5) A FREE RELEASE IS A CALLING CARD
Giving away music is more and more common these days. Truth be told most of the time a free release from an up and coming band may drown in the tsunami of other music out there, free or not, but with some smart marketing, networking (see #s 2 and 3), and touring you may be able to break out of pack. The most important thing about a free release is that it’s solid. This doesn’t mean spend tens of thousands of dollars to get it professionally recorded at a high end studio and mastered by a hugely respected engineer, but simply taking the time to do it right. Make sure that the songs and recording are the best you can do ON A BUDGET. Make sure it’s mastered as well as you can afford, and have a cool image for the cover. Regardless of what you think of artists like Skrillex or Pretty Lights, they made their name by giving away their music with the hope that word would spread and it would be traded around. While thinking you’ll achieve their level of success is pretty idiotic, know that if you get your music into the right hands word can spread, and word of mouth is more important than any ad you buy.
Send that release when it’s ready to any music blog, magazine, online zine, or radio station you know might want to play it. Put it all up on YouTube, Bandcamp, Soundcloud, Reverb Nation, or wherever the hell else people might be able to stumble across it. Just make sure it’s your best work, as none of the above suggestions will mean anything unless there’s the quality to back it up. The music will always be the thing, but don’t be the proverbial tree falling in the woods. Make yourself heard, but just do it intelligently and by investing your limited financial resources where you’ll get the most bang for your buck. Good luck, and remember you need to be patient. Rare is the artist who is an overnight success, so remember that you should be the tortoise and not the hare. If you’re going to try and do this for the long haul you need to build a solid foundation for your music, and the above suggestions should ideally help with that.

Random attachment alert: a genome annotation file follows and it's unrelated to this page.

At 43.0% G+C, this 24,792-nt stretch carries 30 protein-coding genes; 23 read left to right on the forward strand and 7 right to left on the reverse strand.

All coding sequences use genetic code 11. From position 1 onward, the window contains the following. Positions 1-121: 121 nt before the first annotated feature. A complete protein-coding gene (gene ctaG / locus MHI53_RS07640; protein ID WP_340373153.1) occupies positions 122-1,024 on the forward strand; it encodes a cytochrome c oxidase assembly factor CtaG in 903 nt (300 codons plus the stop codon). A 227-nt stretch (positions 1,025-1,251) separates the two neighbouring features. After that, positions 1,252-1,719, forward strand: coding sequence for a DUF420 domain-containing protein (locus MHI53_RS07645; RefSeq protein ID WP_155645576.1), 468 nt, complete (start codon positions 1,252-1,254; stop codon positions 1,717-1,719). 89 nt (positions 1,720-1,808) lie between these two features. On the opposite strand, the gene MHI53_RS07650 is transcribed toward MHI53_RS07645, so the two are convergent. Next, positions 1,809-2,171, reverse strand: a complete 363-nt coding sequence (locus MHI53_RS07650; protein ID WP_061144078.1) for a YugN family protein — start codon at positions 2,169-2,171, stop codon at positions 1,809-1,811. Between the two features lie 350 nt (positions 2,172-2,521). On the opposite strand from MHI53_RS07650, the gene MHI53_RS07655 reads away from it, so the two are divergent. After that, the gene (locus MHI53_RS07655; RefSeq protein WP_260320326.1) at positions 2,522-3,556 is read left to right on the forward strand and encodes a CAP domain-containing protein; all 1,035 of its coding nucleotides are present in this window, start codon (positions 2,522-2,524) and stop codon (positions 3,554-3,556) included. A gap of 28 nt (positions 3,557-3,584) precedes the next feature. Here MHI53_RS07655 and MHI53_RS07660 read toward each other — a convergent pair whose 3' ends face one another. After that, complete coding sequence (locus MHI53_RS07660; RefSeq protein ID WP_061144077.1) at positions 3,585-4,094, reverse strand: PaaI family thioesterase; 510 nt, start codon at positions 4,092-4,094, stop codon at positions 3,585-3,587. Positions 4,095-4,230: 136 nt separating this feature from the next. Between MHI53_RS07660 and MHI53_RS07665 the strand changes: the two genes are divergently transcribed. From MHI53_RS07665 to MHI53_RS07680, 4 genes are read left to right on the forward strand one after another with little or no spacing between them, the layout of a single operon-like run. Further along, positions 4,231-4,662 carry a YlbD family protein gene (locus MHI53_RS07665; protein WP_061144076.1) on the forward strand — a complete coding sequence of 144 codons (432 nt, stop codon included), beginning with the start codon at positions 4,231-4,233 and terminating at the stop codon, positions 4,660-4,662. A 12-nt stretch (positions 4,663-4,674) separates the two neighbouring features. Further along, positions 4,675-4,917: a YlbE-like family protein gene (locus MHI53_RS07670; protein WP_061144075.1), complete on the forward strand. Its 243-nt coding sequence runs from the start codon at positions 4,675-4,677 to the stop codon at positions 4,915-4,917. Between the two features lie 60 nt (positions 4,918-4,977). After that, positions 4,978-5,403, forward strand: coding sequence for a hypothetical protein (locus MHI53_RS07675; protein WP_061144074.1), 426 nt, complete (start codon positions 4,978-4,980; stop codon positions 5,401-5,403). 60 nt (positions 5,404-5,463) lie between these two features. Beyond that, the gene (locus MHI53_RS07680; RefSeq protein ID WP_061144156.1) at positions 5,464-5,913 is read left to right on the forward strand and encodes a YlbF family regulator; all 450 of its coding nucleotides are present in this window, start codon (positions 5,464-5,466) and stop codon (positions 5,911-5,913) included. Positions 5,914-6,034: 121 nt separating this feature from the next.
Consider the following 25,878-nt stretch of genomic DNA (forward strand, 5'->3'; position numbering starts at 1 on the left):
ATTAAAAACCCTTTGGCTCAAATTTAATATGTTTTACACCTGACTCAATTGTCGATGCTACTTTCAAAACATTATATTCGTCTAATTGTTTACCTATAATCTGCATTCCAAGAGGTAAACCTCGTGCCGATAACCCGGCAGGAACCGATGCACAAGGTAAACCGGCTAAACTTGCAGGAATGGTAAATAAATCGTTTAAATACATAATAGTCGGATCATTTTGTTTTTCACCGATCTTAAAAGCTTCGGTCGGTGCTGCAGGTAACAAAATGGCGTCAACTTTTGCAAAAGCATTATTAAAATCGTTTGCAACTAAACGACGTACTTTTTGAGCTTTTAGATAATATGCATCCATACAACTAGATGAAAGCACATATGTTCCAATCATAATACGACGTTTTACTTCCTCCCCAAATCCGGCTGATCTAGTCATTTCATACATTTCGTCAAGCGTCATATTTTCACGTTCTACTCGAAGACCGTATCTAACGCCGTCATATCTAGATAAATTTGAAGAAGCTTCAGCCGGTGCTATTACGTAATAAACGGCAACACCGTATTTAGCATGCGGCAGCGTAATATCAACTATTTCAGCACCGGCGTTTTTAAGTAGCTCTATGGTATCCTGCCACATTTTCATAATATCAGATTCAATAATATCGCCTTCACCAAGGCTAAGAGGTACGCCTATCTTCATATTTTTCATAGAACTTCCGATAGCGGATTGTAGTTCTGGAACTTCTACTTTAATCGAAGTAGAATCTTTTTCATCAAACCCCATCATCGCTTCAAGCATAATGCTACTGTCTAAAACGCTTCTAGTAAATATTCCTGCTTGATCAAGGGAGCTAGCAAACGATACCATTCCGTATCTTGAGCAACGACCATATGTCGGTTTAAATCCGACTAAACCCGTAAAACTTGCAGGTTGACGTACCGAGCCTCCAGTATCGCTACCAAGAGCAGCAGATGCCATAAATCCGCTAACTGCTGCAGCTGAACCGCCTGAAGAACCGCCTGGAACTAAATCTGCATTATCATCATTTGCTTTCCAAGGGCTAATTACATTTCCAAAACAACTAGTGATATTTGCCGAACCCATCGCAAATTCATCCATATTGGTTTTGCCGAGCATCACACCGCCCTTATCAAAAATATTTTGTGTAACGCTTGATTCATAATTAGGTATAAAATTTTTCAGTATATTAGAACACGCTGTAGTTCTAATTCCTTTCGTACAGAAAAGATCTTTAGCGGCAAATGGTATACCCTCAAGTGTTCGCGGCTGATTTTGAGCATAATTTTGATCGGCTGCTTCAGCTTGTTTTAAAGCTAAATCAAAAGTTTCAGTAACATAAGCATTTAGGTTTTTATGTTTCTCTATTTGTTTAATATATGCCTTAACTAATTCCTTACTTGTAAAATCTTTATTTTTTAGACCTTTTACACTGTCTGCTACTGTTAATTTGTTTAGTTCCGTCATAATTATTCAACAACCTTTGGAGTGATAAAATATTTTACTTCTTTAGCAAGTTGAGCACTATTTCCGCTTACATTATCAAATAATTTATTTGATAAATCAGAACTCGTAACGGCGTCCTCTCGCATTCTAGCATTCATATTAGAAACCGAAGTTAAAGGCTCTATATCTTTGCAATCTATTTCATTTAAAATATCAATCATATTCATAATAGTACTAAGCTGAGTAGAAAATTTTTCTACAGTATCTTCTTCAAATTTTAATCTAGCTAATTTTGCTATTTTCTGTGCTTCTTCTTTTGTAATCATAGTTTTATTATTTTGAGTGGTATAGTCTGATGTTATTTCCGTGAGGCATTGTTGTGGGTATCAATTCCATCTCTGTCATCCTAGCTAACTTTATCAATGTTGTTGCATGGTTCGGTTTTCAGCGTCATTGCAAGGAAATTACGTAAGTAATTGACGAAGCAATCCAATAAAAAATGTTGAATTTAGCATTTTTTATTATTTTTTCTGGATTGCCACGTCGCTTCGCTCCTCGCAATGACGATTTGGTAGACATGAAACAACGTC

5 Tips To Writing Effective Copy For Your Music/Band
November 15, 2013, 05:40:pm
Writing copy describing your music is a tricky proposition at times. It’s never a comfortable prospect to talk about yourself essentially trying to sell your name, image, and art to someone who probably doesn’t know you. In fact, at first it’s downright weird and awkward, but with practice and some understanding of how to write effectively and pitfalls to avoid it gets easier. Or at least you feel a lot less like a bragging whore and hopefully can see the stuff you write as an extension of what you’re trying to get people to hear.
And, to be fair, a lot of people aren’t gifted writers, so it might be easier to get someone else who has a bit of flair for language to do the writing for you. If anything the tips below can be a good way to make sure that they don’t suck as well. Or, you know, have them read it just to be safe.